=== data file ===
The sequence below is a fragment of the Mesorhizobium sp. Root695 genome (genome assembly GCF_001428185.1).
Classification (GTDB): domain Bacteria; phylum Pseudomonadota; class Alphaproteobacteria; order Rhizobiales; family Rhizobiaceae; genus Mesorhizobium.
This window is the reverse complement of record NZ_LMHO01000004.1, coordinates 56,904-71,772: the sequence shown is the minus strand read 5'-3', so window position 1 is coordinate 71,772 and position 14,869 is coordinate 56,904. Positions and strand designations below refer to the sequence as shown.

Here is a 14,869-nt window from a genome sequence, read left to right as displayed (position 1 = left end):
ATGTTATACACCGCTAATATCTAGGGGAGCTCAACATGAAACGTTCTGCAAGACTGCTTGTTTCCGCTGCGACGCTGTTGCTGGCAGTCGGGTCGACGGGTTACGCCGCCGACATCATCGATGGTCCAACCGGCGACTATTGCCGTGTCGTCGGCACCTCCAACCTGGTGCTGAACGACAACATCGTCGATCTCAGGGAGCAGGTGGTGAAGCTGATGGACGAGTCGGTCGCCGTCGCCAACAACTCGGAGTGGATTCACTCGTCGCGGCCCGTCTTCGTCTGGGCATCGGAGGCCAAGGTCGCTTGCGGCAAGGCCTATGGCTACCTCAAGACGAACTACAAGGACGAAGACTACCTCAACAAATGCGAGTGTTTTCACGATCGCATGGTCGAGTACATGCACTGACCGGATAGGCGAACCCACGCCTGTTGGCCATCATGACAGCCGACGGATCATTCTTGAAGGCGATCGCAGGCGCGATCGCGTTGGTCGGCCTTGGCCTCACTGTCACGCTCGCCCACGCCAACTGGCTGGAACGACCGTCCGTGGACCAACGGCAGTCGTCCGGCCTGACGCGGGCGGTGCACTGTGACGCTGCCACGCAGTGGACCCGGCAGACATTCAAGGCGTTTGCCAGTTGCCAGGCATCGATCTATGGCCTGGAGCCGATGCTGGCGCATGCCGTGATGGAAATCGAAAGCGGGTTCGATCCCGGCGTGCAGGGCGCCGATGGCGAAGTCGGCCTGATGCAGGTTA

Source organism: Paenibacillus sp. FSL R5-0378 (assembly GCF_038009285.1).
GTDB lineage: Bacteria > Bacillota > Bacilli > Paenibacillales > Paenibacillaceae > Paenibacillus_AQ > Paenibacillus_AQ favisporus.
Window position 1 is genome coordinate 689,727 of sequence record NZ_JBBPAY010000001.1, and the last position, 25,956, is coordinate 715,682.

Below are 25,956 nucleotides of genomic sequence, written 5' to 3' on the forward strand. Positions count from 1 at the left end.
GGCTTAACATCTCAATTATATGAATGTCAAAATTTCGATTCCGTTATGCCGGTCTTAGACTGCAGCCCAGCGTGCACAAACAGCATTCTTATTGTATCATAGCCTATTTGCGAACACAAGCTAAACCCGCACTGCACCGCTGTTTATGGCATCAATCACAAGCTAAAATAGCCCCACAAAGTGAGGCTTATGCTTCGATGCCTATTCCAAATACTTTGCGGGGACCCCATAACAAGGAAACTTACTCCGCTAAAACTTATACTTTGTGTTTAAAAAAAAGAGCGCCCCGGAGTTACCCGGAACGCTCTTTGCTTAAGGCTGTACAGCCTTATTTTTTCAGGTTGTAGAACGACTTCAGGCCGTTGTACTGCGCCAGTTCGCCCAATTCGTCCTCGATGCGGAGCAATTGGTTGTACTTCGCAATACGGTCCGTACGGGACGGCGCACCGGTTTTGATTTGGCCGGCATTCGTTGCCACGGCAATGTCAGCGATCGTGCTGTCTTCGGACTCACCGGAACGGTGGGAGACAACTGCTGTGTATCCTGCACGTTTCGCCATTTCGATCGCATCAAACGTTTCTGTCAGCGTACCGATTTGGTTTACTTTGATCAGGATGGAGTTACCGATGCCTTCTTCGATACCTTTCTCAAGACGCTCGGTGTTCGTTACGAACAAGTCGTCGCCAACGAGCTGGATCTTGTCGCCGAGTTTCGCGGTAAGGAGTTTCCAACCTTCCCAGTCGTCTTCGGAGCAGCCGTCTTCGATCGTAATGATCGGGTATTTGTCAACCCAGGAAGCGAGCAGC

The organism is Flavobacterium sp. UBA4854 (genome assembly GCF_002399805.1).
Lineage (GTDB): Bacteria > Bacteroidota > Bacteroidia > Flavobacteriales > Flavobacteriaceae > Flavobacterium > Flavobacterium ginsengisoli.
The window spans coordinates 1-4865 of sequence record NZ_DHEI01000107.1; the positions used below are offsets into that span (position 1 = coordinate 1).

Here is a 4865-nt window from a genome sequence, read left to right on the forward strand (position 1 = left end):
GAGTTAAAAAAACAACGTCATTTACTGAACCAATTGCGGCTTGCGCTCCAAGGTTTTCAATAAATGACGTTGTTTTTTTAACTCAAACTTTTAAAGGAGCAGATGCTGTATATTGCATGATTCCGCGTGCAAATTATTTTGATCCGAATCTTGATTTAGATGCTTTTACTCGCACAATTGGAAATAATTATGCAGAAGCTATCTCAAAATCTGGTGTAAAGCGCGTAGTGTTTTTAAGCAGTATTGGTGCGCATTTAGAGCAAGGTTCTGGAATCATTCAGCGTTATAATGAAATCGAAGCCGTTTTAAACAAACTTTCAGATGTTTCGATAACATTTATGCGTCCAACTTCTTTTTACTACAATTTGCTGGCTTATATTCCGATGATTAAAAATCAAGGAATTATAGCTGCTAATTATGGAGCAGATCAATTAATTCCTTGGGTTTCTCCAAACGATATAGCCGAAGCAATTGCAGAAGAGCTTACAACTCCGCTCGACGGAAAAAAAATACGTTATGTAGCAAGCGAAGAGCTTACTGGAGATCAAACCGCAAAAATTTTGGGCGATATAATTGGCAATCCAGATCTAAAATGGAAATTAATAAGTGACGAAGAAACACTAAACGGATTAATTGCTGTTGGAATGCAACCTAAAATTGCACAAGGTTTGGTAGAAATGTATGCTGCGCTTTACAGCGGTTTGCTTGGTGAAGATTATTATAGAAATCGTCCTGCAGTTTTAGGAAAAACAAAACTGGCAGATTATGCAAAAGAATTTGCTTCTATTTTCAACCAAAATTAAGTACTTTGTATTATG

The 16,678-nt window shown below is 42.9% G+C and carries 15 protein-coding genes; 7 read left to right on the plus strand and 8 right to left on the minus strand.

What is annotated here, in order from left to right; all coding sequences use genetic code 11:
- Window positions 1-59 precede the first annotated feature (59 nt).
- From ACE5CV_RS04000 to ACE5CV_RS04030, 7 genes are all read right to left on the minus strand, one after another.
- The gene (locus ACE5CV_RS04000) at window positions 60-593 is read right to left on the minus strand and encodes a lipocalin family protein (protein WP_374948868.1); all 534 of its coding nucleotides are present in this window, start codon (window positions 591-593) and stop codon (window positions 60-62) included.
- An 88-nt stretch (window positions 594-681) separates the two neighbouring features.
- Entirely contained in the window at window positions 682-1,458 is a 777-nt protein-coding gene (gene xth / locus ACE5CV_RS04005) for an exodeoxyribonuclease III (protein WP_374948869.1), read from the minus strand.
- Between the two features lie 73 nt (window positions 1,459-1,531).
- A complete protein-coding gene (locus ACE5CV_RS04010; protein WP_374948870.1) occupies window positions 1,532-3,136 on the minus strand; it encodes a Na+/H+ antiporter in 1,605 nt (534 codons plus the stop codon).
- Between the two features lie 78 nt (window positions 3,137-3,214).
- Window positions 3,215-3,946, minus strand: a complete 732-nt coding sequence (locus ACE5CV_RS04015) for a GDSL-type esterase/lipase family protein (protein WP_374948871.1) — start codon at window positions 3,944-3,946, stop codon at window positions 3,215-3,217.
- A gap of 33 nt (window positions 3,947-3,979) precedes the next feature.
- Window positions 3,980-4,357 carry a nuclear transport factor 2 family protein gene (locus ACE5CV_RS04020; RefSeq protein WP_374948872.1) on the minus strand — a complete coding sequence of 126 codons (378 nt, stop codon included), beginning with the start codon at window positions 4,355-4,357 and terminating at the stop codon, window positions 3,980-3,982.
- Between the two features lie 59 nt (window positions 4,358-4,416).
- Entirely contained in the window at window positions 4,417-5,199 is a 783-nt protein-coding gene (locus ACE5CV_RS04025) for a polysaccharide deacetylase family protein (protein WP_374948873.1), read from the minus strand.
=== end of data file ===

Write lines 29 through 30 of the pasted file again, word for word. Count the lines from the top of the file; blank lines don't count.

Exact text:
- Between the two features lie 59 nt (window positions 4,358-4,416).
- Entirely contained in the window at window positions 4,417-5,199 is a 783-nt protein-coding gene (locus ACE5CV_RS04025) for a polysaccharide deacetylase family protein (protein WP_374948873.1), read from the minus strand.